So I have been studying Spanish recently (mainly verb conjugations because I'm great at constructing sentences, but still am horrible when it comes to verb conjugations), and decided to teach myself the verb conjugation for
ser (to be, used to identify something in a permanent state) in the preterite form.
However, I thought that I was getting a feeling of déjà vu because it looked sort of similar to the verb conjugation for
ir (to go) in the preterite form. I looked back at my notes to refresh myself on the conjugation of
ir in the preterite form to make sure that it was just a fake feeling of déjà vu, however, it turned out that the verb conjugations were in fact the same in the preterite form.
For anyone who wants to know, these are the verb conjugations for
ir in the preterite form:
Yo fui Tú fuiste Él/Ella/Ud. fue Nosotros fuimos Vosotros fuisteis Ell@s/Uds. fueron
This made me think: Is it usually okay for conlangs to have verbs that have the same verb conjugations, leading to the listener having to interpret what is being said entirely based on context, or should this happen more as the language evolves?
Japanese and Chinese
I bring up Japanese and Chinese because I feel like they would make good examples of where pretty much anything that is said in those two languages is interpreted based on how the listener chooses to interpret what is being said, although being natural languages and not conlangs.
|Example for Mandarin Chinese (Simplified)||Example for Japanese|
||This one is more obvious, albeit it being different from the previous example because this example is more just similar sounding words, like "参加" (
On the topic of Old Spanish
|I wasn't really able to find anything that really related to similar sounding words/verbs on the Wikipedia for Old Spanish, since the only thing that I could find to relate to this was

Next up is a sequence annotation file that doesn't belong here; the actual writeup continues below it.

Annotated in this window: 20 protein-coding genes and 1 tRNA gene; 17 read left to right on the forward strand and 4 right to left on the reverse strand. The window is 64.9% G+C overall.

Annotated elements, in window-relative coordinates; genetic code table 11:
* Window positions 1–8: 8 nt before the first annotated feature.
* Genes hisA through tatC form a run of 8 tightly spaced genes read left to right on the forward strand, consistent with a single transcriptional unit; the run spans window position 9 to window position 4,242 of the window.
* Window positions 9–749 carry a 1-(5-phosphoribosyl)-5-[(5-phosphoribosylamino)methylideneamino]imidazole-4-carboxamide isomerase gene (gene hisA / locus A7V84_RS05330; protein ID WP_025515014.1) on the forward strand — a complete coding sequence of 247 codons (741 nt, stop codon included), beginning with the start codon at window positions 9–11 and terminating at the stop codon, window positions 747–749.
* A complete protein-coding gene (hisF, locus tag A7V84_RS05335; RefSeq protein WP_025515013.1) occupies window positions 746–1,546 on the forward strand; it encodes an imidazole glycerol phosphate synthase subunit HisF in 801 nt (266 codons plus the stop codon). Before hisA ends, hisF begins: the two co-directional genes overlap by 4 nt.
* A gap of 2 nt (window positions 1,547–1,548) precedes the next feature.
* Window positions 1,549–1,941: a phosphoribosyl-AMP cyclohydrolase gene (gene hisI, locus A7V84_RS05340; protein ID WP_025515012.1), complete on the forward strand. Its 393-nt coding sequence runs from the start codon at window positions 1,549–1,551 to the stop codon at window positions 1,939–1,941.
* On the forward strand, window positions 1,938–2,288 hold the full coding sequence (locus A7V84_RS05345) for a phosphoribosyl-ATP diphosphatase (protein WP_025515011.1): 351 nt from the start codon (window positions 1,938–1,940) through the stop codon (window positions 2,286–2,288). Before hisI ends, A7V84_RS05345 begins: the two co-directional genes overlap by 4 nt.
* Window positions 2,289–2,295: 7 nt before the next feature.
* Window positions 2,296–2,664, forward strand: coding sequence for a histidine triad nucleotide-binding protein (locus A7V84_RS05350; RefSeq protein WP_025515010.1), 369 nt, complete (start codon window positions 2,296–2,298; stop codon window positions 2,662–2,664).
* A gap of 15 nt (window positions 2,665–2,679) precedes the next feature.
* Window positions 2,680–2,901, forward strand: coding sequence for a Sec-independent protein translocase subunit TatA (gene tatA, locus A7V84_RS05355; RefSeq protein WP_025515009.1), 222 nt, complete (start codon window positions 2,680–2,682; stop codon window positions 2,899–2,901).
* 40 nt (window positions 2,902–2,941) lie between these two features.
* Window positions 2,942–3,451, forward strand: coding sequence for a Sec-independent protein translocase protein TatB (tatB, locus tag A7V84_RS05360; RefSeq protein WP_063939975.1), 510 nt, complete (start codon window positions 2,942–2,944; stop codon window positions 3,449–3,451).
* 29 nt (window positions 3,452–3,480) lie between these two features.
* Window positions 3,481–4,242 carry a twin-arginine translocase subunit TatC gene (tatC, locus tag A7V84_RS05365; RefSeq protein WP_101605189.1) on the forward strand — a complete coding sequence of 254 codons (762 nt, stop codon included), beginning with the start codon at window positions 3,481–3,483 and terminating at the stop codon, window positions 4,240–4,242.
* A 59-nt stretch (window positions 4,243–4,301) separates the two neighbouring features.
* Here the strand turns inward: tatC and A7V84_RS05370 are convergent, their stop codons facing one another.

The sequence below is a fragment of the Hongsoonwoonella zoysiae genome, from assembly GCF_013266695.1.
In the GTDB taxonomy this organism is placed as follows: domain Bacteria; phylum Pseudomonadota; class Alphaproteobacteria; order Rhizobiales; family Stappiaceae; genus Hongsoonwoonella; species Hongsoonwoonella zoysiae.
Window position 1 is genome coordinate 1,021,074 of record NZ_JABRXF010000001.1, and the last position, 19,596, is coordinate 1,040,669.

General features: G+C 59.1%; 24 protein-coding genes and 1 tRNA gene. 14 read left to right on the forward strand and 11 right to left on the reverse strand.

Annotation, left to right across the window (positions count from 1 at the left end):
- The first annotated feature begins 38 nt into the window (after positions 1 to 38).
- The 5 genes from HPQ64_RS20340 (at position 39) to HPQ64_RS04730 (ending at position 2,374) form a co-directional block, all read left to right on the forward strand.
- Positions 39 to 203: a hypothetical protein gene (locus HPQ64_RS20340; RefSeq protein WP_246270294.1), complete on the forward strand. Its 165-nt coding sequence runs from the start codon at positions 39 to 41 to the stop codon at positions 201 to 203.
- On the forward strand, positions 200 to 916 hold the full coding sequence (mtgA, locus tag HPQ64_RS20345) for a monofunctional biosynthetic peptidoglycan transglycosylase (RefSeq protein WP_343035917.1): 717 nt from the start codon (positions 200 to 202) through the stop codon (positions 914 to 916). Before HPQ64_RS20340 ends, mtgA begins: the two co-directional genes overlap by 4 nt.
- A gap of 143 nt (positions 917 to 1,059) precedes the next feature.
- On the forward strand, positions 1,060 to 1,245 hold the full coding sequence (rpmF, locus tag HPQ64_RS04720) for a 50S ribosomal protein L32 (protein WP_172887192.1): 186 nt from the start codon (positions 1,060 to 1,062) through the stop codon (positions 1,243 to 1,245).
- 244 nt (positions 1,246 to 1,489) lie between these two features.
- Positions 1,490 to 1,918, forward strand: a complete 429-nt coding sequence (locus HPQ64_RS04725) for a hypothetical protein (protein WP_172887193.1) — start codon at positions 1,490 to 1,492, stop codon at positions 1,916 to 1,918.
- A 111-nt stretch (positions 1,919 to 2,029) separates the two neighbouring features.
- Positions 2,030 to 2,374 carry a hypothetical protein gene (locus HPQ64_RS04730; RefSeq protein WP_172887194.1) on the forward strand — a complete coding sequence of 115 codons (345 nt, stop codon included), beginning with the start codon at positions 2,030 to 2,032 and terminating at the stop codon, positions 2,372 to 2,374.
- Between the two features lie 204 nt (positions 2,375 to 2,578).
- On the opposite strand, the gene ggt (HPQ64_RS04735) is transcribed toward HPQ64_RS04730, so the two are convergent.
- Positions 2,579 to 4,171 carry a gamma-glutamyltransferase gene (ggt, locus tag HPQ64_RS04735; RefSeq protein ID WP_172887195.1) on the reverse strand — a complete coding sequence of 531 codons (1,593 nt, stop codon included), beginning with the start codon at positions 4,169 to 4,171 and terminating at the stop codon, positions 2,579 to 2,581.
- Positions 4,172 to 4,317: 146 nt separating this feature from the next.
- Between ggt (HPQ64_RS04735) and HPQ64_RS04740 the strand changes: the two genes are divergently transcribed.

According to the Old Spanish Wikipedia
The Old Spanish spelling of the sibilants was identical to modern Portuguese spelling, which, unlike [modern] Spanish, still preserves most of the sounds of the medieval language, and so is still a mostly faithful representation of the spoken language. Examples of words before spelling was altered in 1815 to reflect the changed pronunciation:
osso 'bear' versus oso 'I dare' (Modern Spanish oso in both cases, cf. Portuguese urso [a borrowing from Latin], ouso)
For anyone who is wondering, "
cf." means "confer".
Is it likely that new conlangs will have verbs that will be conjugated the exact same as another verb, or should this happen more as the language evolves?
Links that I used when researching this
- Old Spanish Wikipedia
- Similar sounding words in Japanese source
- Google Translate (I usually use Google Translate to get rōmaji "ローマ字" (Literal translation to English: Roman characters) and pīnyīn "拼音" (Literal translation to English: Pinyin) if I can't remember it off of the top of my head.)
- DeepL Translate (This is more for getting an extremely accurate translation if I want to provide an example to what I am talking about, however I usually always then go to Google Translate to get the pronunciation if I can't exactly remember it)
To clear up any confusion
- I am sorry if I lost you really anywhere in my thought process, I'm good at writing short questions but I feel like whenever I try to write a long essay explaining my question, it always has seemed like I tend to more or less accidentally go off track on what my question is supposed to be about.
- This is more of an addendum to point #1, but I also feel like sometimes I also don't seem to add a whole lot of evidence to long essays that I write, so sorry if it feels like that.
- I am also sorry if any of my tags are not related to my post.